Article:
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Audi RS6 Quattro Avant review

Tremendous outright speed

April 2008

picture of car from the front picture of car from the rear picture of car interior picture of car detail

Overall rating

4 out of 5 stars

Likes:

  • Tremendous outright speed
  • Spacious and comfortable interior
  • Adjustable suspension benefits ride and performance
  • Extremely refined at high speed

Gripes:

  • No manual option
  • Poor turning circle
  • Transmission tunnel location of buttons is distracting
  • Heavy steering around town

Taking high-powered estate cars to the next level, the new RS6 is even more powerful than Audi's R8 super-car. Combining the most potent engine that the company has ever produced for a production car with a four-wheel drive transmission and the practicality of an executive estate, the RS6 attempts to blend high performance with work-a-day functionality.

The one-upmanship between the German premium manufacturers has meant that more and more powerful engines have been appearing in their family saloons and estates with predictable regularity. The increasingly high outputs of the engines have encouraged the manufacturers to increase the capabilities of their model's chassis and transmissions, developments that in turn benefit the rest of their ranges.

The previous generation RS6 used a twin turbo V8 engine producing 444bhp, later increased to 473bhp. The new model's twin turbo V10 is nearly 100bhp more powerful, making the RS6 the most powerful production estate car available at launch. Audi's highly advanced Quattro four-wheel drive system gives it the edge over rivals in terms of power delivery, but for a more sporting drive the transmission has been re-developed to deliver 60 per cent of the engine's tremendous power to the rear wheels, unlike the 50/50 set-up of the previous generation model.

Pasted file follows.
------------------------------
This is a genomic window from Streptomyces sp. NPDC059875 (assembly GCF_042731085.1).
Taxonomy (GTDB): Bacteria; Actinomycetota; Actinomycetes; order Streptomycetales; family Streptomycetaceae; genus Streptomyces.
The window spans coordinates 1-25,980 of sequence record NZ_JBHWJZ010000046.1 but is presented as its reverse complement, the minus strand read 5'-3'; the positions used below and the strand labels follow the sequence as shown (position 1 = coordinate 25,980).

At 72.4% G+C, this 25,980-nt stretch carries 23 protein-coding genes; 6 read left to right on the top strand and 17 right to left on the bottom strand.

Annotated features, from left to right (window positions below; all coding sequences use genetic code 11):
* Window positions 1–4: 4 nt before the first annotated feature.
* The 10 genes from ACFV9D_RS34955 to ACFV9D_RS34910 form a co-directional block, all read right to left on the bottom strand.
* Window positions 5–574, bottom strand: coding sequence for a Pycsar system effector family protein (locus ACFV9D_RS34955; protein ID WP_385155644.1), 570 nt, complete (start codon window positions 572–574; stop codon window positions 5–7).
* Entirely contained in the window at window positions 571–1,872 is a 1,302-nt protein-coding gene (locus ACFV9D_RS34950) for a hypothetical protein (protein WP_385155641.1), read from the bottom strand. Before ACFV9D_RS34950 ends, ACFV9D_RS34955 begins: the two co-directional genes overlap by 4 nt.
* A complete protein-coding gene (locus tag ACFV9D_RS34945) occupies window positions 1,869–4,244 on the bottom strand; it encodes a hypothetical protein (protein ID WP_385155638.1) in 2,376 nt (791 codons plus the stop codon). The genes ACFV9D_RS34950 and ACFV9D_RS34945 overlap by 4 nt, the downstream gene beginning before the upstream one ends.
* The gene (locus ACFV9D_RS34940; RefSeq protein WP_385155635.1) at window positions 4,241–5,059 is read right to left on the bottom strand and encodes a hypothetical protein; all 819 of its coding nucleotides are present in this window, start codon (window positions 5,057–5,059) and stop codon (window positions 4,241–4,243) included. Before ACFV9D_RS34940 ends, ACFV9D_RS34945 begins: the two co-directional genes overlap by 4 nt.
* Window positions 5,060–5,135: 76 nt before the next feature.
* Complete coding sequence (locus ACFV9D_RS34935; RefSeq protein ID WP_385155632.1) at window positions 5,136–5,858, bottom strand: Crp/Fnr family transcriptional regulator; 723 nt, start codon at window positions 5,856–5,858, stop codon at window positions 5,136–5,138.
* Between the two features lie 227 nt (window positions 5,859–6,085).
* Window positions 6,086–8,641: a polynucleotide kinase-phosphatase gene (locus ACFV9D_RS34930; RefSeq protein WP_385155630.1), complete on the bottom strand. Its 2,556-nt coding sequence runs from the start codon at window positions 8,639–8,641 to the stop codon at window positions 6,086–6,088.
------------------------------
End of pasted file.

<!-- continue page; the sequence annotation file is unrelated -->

Despite its super-car performance, Audi has attempted to design the RS6 so that none of the practicality and tractability of the A6 models is lost. The large and luxurious interior remains intact, as does the copious boot. Adjustable suspension means the RS6 needn't always offer a harsher, performance-orientated ride. Fuel consumption has been minimised too, although it still reflects the high-output nature of the engine.

As the range's flagship model, the RS6 has most of the options boxes ticked, but Audi is aware that the exclusive nature of the performance model means customers are likely to want a bespoke build, with additional options and specific colour choices. From the outside, there's little to give away the model's unbelievable performance credentials save for slightly bolder arches, larger air intakes, twin exhausts, large wheels and brakes and, of course, the RS6 badging. The discreet styling is in keeping with Audi's reserved philosophy.

Our verdict on the Audi RS6 Quattro Avant

An outstanding performance vehicle, the RS6 is not for the faint-hearted if driven with venom, but little of the A6's tractability has been sacrificed. It comes with the same expensive running costs as a high-performance sports car and doesn't quite muster the soul of some of its rear-wheel drive counterparts, but if money is of no concern then the RS6 is one of the most exciting and smile inducing estate cars money can buy.